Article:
In attempting to recover the same drive and energy of my 20s and early 30s, I realized the injustices and inequalities of society I could previously count on to motivate and inspire me to action didn’t have the same internal effect, nor did they produce the same external responses.  I was having to work harder and more frenetically to achieve the same level of intensity about my work that had once been so easy to access. At first this was a difficult truth to accept, and I felt confused, tired, and burned out.

The desire to feel enthusiasm for my work is what initially pushed me to take a professional leave, but I ended up learning more during this time than just what my next area of focus would be.  I took the entirety of my sabbatical year to reengage with the world, moving abroad, learning another language, taking the time to read, research, and travel, all which helped me clarify the next iteration of my career.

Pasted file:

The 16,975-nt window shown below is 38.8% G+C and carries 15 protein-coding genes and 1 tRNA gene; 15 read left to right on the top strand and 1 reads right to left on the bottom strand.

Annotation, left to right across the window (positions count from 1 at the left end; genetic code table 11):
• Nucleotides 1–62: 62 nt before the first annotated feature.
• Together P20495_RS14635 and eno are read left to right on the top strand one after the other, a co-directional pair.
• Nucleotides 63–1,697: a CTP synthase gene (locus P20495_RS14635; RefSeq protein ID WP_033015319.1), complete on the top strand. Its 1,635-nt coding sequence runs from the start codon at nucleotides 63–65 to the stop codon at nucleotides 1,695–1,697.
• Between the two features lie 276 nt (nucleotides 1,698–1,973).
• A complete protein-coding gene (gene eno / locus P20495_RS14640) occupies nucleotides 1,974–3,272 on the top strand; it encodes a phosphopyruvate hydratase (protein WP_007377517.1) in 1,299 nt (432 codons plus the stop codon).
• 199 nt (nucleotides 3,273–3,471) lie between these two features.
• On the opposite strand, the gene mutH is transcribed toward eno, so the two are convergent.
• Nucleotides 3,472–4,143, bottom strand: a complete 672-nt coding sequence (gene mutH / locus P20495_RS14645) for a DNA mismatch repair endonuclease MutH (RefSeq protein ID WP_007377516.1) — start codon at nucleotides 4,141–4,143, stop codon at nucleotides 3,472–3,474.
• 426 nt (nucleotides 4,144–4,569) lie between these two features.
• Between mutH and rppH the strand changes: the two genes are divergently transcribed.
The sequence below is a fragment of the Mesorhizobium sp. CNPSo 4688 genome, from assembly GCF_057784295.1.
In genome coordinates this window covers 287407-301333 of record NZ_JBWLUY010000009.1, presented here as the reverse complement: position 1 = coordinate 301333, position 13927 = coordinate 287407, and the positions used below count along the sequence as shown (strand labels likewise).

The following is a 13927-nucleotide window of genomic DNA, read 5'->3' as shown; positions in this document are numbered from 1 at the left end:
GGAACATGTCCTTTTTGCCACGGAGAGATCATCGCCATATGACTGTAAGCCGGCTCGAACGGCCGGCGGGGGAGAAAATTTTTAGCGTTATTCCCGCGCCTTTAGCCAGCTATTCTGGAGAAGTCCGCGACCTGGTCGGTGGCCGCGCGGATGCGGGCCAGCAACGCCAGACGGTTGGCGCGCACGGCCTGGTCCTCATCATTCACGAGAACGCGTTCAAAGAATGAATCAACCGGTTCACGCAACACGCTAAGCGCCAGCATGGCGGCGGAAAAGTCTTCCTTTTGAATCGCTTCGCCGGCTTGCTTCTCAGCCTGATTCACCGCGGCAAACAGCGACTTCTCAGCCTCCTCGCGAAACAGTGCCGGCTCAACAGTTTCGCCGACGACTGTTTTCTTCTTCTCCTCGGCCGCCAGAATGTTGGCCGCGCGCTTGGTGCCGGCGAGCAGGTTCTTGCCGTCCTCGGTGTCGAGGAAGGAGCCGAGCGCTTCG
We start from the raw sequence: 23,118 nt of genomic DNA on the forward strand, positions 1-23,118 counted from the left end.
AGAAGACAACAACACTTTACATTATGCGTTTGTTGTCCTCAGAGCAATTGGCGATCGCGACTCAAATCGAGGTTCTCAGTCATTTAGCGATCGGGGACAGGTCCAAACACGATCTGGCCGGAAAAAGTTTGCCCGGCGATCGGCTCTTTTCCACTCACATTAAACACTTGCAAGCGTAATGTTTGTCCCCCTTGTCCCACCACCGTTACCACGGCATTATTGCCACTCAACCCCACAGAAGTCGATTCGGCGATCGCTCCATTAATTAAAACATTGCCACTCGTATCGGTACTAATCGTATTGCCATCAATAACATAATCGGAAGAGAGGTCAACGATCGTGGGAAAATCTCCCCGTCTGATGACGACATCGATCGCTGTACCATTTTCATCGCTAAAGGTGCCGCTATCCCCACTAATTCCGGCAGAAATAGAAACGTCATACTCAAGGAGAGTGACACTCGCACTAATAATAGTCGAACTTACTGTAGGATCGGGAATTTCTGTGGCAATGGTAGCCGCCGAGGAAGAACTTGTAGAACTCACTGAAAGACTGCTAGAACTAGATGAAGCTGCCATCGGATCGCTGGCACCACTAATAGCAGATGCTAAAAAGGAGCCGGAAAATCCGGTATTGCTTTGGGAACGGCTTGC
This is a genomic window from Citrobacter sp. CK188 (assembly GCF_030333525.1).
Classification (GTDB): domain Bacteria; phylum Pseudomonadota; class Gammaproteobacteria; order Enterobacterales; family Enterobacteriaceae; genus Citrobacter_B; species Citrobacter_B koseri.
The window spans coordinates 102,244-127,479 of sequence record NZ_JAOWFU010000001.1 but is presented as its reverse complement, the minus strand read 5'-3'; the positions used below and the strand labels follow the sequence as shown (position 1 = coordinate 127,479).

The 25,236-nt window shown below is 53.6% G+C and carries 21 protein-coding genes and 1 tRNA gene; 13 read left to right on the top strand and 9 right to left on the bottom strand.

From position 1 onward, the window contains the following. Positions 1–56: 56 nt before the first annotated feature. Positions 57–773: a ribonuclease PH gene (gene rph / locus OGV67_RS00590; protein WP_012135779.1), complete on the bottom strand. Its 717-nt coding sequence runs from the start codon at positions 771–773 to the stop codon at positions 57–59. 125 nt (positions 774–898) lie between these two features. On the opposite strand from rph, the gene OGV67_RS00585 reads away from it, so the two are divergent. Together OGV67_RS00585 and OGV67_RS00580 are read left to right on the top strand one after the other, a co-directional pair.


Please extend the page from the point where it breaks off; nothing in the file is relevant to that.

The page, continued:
This past spring I was asked by a close friend, “What things would you want from your work, if supporting your family and basic necessities were not issues to be considered?”  Such an excellent question:

Quiet.

Because I am introverted I easily work independently on projects and tasks.  I pride myself on not needing to be told what to do each step of the way, I just get it done.  Surprisingly, I also very much enjoy being a part of team and working on common goals together.  I listen well, so I can see and hear other people’s perspectives and the angle they’re coming from, and it feels good when there’s connection and synergy within a group, which comes from either well-planned team-making, or luck.  In larger groups, I prefer protocols and organized processes of communication (see Critical Friends Group), because I’m not good with competing to be heard. Protocols and systems help me relax about process, and focus on the problem or project in front of me.